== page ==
An understanding of microscopic interactions in solution is of fundamental importance in chemistry. However, the structure and dynamics of complex systems in the condensed phase, especially far from thermal equilibrium, are masked by broad and often featureless absorption and emission spectra. Nonlinear optical spectroscopy has proven to be a powerful and general approach to disentangling congested spectra by spreading information across multiple dimensions, revealing features oftentimes hidden in lower-order projections. As the dimensionality of the measurement is increased, the better the microscopic interactions are revealed, as spectral bands disperse in the large hyper-spectral volume. This capability, however, comes at a steep price, as the signal decreases exponentially at higher orders of optical response, and added experimental complexity increases noise. We discuss a 4D coherent spectroscopy known as gradient-assisted multidimensional electronic-Raman spectroscopy (GAMERS) that reveals coupling between electronic and vibrational transitions in complex, condensed-phase systems ranging from organic molecules to semiconductor nanocrystals. We reveal that high-resolution spectra may be extracted from these systems even in the presence of severe spectral broadening, both homogeneous and inhomogeneous in origin. The theoretical and experimental underpinnings of this method are discussed. Increasingly, higher-order and higher-dimensionality spectroscopies like GAMERS are needed to understand the microscopic interactions that connect structure to dynamics to function.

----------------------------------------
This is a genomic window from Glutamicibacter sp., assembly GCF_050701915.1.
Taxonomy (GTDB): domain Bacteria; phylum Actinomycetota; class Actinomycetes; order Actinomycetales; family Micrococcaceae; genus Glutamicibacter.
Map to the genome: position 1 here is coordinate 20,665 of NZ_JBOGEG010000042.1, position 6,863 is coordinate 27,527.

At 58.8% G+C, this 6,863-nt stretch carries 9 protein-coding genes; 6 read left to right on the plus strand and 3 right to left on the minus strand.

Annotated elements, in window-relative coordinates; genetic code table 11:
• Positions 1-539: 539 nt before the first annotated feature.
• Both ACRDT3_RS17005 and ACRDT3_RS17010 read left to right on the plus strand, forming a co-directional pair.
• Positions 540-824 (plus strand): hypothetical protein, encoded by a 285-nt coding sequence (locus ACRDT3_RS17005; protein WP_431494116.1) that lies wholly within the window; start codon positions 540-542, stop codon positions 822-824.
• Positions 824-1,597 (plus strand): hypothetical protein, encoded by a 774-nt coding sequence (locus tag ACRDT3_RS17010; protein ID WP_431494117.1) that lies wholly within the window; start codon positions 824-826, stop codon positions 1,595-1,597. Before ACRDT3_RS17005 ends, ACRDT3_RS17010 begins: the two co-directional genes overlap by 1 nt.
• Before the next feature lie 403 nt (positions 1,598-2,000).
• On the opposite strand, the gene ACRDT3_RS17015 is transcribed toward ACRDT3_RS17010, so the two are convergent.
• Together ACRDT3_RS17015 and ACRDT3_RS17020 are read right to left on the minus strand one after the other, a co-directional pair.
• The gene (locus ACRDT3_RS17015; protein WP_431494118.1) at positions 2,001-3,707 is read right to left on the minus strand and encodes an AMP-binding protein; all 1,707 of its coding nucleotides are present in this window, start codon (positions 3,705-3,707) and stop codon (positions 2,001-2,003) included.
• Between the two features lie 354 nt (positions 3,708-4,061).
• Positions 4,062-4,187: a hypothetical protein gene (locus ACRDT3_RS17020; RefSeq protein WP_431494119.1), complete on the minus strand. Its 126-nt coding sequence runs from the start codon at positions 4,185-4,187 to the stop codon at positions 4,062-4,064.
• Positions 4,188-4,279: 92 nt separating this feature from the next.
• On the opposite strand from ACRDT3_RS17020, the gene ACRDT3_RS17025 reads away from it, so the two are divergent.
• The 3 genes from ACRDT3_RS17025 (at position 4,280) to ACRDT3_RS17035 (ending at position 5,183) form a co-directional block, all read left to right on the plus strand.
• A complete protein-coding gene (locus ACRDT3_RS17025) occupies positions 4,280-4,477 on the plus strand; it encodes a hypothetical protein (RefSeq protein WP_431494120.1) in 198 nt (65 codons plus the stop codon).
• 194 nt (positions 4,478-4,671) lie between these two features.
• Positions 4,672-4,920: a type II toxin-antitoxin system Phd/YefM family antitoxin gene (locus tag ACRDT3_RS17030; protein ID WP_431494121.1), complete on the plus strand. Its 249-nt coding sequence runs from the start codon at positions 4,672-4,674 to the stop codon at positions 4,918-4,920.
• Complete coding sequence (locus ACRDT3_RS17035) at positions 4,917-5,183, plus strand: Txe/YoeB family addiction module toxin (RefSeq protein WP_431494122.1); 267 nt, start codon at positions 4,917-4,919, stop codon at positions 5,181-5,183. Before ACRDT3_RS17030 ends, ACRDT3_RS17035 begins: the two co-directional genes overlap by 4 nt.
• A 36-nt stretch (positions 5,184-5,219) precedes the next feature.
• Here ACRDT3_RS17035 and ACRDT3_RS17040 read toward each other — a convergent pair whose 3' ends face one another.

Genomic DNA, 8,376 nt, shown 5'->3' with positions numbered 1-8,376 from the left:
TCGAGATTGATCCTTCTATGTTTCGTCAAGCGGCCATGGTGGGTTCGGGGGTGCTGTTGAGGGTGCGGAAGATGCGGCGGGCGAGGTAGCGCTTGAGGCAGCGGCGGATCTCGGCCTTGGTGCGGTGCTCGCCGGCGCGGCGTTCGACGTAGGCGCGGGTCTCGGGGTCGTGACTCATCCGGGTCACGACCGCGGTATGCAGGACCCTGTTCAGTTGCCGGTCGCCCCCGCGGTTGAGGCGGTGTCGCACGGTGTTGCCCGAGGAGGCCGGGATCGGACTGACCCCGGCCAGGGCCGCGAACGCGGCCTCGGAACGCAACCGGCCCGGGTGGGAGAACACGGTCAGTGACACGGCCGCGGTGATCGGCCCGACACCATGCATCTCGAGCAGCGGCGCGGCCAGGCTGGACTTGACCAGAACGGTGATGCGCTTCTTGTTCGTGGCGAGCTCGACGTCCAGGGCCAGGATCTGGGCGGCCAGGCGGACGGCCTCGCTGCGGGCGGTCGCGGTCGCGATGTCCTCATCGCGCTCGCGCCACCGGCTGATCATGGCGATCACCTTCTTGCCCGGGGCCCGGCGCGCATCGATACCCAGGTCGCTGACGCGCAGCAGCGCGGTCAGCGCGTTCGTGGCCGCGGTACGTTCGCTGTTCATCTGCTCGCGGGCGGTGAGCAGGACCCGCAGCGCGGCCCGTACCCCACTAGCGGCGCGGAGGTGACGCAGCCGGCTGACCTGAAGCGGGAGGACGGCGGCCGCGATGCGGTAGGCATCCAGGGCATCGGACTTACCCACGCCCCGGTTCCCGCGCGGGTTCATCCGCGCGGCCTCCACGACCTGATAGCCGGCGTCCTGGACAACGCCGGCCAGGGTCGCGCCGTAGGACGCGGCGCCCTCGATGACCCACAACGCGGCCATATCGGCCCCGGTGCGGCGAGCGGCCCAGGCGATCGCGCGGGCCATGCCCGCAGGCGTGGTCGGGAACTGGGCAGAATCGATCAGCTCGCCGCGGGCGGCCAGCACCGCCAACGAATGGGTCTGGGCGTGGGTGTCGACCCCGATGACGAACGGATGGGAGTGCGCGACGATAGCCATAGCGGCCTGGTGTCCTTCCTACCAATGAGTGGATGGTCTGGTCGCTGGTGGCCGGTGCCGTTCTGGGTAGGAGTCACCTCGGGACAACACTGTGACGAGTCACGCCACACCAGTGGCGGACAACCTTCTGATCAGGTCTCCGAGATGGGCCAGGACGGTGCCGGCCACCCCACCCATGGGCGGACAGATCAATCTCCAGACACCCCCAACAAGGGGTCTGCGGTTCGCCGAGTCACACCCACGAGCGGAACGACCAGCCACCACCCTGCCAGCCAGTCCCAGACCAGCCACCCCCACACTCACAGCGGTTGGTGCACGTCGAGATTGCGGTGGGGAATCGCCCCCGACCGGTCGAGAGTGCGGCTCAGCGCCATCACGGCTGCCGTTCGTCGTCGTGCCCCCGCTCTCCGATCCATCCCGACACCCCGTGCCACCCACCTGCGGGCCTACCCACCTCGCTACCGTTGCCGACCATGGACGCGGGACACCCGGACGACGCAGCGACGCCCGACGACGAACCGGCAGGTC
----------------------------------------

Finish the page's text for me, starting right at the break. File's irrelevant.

ASJC Scopus subject areas
- Electronic, Optical and Magnetic Materials
- Physical and Theoretical Chemistry
- Surfaces, Coatings and Films